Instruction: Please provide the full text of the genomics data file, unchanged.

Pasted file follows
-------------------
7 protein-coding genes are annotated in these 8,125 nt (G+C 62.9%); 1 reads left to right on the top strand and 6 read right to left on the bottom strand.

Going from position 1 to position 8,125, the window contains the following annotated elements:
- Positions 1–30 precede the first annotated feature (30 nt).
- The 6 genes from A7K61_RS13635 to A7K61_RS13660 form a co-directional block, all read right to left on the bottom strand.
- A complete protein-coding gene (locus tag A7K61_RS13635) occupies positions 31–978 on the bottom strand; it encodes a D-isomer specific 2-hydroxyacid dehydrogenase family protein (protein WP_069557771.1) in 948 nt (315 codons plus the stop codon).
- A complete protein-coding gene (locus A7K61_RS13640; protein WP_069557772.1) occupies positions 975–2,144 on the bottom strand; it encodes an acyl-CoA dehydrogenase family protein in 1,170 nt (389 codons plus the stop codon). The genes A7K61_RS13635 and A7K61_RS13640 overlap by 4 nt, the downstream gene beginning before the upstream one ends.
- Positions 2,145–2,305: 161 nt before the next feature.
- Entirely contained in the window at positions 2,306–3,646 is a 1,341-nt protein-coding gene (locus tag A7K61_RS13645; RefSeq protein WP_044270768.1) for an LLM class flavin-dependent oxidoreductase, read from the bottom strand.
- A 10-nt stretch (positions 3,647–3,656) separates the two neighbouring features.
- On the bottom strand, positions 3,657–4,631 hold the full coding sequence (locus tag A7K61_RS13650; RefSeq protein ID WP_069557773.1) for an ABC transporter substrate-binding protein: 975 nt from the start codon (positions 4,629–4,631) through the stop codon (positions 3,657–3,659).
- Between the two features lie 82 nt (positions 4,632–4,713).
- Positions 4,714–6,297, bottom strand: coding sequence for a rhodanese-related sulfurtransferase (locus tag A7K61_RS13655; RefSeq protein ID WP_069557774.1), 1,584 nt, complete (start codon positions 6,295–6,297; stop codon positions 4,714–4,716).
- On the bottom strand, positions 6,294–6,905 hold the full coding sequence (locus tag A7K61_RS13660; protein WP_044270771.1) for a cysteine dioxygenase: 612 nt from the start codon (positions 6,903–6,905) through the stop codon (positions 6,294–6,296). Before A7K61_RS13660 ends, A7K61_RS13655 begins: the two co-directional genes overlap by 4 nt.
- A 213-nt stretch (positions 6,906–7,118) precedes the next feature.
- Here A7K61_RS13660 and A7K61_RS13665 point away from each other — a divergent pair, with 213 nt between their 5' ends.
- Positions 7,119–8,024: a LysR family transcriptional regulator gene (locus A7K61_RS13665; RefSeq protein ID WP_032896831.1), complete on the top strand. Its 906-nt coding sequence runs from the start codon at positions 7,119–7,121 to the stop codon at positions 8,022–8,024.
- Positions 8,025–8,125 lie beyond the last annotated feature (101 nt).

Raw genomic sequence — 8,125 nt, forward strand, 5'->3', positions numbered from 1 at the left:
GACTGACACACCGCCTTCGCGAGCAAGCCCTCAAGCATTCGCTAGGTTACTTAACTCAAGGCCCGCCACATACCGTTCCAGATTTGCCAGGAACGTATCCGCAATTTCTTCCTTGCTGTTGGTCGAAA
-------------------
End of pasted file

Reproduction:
7 protein-coding genes are annotated in these 8,125 nt (G+C 62.9%); 1 reads left to right on the top strand and 6 read right to left on the bottom strand.

Going from position 1 to position 8,125, the window contains the following annotated elements:
- Positions 1–30 precede the first annotated feature (30 nt).
- The 6 genes from A7K61_RS13635 to A7K61_RS13660 form a co-directional block, all read right to left on the bottom strand.
- A complete protein-coding gene (locus tag A7K61_RS13635) occupies positions 31–978 on the bottom strand; it encodes a D-isomer specific 2-hydroxyacid dehydrogenase family protein (protein WP_069557771.1) in 948 nt (315 codons plus the stop codon).
- A complete protein-coding gene (locus A7K61_RS13640; protein WP_069557772.1) occupies positions 975–2,144 on the bottom strand; it encodes an acyl-CoA dehydrogenase family protein in 1,170 nt (389 codons plus the stop codon). The genes A7K61_RS13635 and A7K61_RS13640 overlap by 4 nt, the downstream gene beginning before the upstream one ends.
- Positions 2,145–2,305: 161 nt before the next feature.
- Entirely contained in the window at positions 2,306–3,646 is a 1,341-nt protein-coding gene (locus tag A7K61_RS13645; RefSeq protein WP_044270768.1) for an LLM class flavin-dependent oxidoreductase, read from the bottom strand.
- A 10-nt stretch (positions 3,647–3,656) separates the two neighbouring features.
- On the bottom strand, positions 3,657–4,631 hold the full coding sequence (locus tag A7K61_RS13650; RefSeq protein ID WP_069557773.1) for an ABC transporter substrate-binding protein: 975 nt from the start codon (positions 4,629–4,631) through the stop codon (positions 3,657–3,659).
- Between the two features lie 82 nt (positions 4,632–4,713).
- Positions 4,714–6,297, bottom strand: coding sequence for a rhodanese-related sulfurtransferase (locus tag A7K61_RS13655; RefSeq protein ID WP_069557774.1), 1,584 nt, complete (start codon positions 6,295–6,297; stop codon positions 4,714–4,716).
- On the bottom strand, positions 6,294–6,905 hold the full coding sequence (locus tag A7K61_RS13660; protein WP_044270771.1) for a cysteine dioxygenase: 612 nt from the start codon (positions 6,903–6,905) through the stop codon (positions 6,294–6,296). Before A7K61_RS13660 ends, A7K61_RS13655 begins: the two co-directional genes overlap by 4 nt.
- A 213-nt stretch (positions 6,906–7,118) precedes the next feature.
- Here A7K61_RS13660 and A7K61_RS13665 point away from each other — a divergent pair, with 213 nt between their 5' ends.
- Positions 7,119–8,024: a LysR family transcriptional regulator gene (locus A7K61_RS13665; RefSeq protein ID WP_032896831.1), complete on the top strand. Its 906-nt coding sequence runs from the start codon at positions 7,119–7,121 to the stop codon at positions 8,022–8,024.
- Positions 8,025–8,125 lie beyond the last annotated feature (101 nt).

Raw genomic sequence — 8,125 nt, forward strand, 5'->3', positions numbered from 1 at the left:
GACTGACACACCGCCTTCGCGAGCAAGCCCTCAAGCATTCGCTAGGTTACTTAACTCAAGGCCCGCCACATACCGTTCCAGATTTGCCAGGAACGTATCCGCAATTTCTTCCTTGCTGTTGGTCGAAA